LCL Bulk Freightliner semi-truck driven by our Regional Class A CDL truck drivers

Even for some truck drivers, what it means to be a Regional driver in the trucking industry might not be so clear. We will be looking at what a Regional truck driver is, whether Regional drivers need to be a Class A CDL truck driver, and the difference between OTR (Over-the-Road) vs. Regional trucking. If you have been thinking about starting a trucking career, you will want to understand your options as becoming a Regional truck driver is quite popular.

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So, What Exactly is a Regional Truck Driver?

Regional trucking requires that you drive in a specific region of the country. So, a Regional truck driver operates in specific regions such as the Northeastern or Midwestern regions of the United States. Typically, it consists of a 1000-mile radius but can be much smaller than that. Most trucking companies assure Regional drivers are home most weekends, if not all of them. Regional trucking can require transporting any type of cargo, from refrigerated units to flatbed trucks.

Are All Regional Truck Drivers Required to Be Class A CDL Drivers?

Now that you understand what Regional trucking means, you want to know what license is required. Because the hauling itself isn’t different from OTR, you still need to be a Class A CDL truck driver. The only different aspect is how many miles you will drive and the area you are hauling in.

How is a Regional Truck Driver Different from an Over-the-Road (OTR) Trucker?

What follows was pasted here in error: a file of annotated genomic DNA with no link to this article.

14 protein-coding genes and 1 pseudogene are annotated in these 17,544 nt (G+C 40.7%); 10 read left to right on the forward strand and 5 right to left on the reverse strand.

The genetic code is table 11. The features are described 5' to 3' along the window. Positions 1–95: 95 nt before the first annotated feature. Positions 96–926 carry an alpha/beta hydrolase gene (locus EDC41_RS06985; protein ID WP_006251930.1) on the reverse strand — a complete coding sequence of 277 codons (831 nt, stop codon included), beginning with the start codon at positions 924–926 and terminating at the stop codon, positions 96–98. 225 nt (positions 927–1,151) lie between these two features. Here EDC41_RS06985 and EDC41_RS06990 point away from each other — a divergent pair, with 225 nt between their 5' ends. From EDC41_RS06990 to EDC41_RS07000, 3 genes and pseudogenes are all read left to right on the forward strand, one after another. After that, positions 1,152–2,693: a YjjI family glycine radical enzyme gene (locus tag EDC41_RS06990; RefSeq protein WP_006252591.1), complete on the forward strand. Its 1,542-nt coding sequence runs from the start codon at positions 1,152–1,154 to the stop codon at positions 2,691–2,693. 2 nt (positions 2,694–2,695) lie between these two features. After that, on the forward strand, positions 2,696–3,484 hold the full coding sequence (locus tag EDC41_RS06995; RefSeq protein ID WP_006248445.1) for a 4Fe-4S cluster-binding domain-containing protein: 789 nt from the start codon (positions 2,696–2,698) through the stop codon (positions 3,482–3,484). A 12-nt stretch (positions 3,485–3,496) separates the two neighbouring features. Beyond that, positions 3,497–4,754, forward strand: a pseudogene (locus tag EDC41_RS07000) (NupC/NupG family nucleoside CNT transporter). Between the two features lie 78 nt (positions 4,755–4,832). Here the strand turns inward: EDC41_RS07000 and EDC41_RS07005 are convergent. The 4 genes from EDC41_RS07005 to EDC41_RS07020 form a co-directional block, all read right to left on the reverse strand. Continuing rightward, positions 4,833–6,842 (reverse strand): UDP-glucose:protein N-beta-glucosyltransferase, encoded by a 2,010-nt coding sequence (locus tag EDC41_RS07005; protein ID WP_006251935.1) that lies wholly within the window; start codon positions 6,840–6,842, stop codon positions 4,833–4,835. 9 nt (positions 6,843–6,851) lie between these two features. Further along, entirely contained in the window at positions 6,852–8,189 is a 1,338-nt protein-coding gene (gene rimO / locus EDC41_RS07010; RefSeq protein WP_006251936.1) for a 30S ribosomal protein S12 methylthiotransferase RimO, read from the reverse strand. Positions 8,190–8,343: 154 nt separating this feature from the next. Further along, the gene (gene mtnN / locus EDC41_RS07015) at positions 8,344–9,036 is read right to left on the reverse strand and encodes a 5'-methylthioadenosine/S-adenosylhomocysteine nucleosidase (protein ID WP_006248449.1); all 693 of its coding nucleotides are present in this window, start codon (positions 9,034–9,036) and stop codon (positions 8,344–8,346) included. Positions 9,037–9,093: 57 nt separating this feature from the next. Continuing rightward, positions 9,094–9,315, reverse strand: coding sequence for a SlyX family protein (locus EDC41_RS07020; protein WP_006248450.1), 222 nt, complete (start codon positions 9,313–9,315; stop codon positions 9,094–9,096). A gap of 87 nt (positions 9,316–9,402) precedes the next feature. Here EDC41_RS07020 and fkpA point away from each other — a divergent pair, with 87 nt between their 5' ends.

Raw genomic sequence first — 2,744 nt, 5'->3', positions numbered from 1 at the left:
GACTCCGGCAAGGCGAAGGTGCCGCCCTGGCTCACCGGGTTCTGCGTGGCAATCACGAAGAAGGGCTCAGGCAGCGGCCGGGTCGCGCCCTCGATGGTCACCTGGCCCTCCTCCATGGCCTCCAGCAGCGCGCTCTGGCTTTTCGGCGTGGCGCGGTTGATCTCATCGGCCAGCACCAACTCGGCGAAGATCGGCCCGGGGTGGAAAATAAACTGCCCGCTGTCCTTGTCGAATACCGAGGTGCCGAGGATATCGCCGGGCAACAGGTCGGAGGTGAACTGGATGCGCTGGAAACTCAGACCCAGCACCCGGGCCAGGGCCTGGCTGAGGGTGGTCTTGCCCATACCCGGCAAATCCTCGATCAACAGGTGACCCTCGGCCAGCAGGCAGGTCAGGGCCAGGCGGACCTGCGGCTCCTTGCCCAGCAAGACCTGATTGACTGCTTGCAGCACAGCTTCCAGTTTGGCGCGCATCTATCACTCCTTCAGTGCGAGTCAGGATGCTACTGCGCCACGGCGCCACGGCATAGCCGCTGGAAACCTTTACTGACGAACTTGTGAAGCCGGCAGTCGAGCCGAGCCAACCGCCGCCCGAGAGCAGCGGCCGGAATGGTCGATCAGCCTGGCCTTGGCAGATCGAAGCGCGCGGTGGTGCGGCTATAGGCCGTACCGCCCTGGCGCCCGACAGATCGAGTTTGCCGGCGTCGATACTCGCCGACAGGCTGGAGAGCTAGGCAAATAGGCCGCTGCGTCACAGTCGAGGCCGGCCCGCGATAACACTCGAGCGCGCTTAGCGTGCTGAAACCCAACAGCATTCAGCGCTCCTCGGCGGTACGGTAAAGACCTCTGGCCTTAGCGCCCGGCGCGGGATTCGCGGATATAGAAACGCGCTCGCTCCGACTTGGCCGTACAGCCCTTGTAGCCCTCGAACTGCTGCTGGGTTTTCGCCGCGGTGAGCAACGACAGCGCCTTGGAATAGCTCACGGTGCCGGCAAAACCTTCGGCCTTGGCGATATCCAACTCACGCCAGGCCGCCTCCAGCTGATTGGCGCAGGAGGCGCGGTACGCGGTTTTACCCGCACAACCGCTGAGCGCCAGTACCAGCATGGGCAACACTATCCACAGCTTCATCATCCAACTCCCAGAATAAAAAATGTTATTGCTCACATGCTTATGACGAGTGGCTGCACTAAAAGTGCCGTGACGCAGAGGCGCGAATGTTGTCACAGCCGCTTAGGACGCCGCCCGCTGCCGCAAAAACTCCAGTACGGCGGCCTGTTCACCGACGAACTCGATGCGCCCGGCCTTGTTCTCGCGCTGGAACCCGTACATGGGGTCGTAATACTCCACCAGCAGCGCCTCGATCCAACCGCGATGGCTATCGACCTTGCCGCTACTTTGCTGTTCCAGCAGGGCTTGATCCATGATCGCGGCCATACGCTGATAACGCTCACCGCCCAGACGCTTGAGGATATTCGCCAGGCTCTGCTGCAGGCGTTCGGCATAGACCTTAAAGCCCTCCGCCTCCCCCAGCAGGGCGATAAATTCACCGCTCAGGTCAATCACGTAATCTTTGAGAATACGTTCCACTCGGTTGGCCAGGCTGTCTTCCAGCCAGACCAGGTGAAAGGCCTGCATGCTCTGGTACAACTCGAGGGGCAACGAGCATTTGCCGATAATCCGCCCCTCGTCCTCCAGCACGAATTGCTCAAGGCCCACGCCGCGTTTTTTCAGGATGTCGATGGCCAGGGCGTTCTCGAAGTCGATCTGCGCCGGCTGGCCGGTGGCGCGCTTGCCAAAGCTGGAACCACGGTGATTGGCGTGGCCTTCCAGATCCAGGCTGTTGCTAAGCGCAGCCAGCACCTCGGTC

We have looked at what a Regional truck driver is, but you might be wanting to learn more about the differences between Regional trucking and OTR trucking. As a Class A CDL truck driver, your job will be the same with either role. However, the Regional truck driver definition shows that the areas you serve will be smaller with Regional driving. While your region could include just a few states, it might be as far as a 1,000-mile radius. Some companies even do half of the country for a Regional truck driver. The most significant difference with the Regional Class A driver is that they will be home most, if not all, weekends.

How is a Regional Truck Driver Different from a Local Truck Driver?

You now know how Regional trucking is different from OTR, but how does Regional differ from local trucking routes? The local Class A CDL truck driver will be home every night. These routes are typically within a 200-mile radius, allowing the driver to work eight to ten hours a day. While this driver is home every night, the local routes can be more difficult, requiring navigation of smaller roads.

What Type of Truck Does a Regional Driver Operate?

Aerial view of an LCL Bulk Freightliner semi-truck driven by our Regional Class A CDL truck drivers
Regional truck drivers operate all kinds of rigs. You can drive a tanker, car hauler, flatbed, and more. With your Class A CDL license, you are equipped to operate most standard tractor-trailers. Local, Regional, and OTR drivers are all trained to do the same job, just with different routes and work schedules. However, unless you have special endorsements on your CDL, you won’t be required to haul hazardous materials or oversize loads.

LCL Bulk Recruits CDL Class A Drivers for Regional Truck Driving

When you apply with LCL Bulk, you will find some of the nation’s best Regional truck driving jobs. Experience the excitement of seeing new areas of the country while still making your way home on the weekends. We are currently looking for Regional CDL Class A truck drivers in the Midwest and Northeastern parts of the United States. We also employ entry-level drivers with 1 year of verifiable “Class A” experience and provide transition pay to make the transfer smoother. When you apply with LCL Bulk, you are given access to the best equipment and a supportive team of professionals. No matter where you are in your journey, we have a job that’s right for you. Apply with LCL Bulk to become a Class A CDL driver in PA, WI, IL, IN, or NJ.

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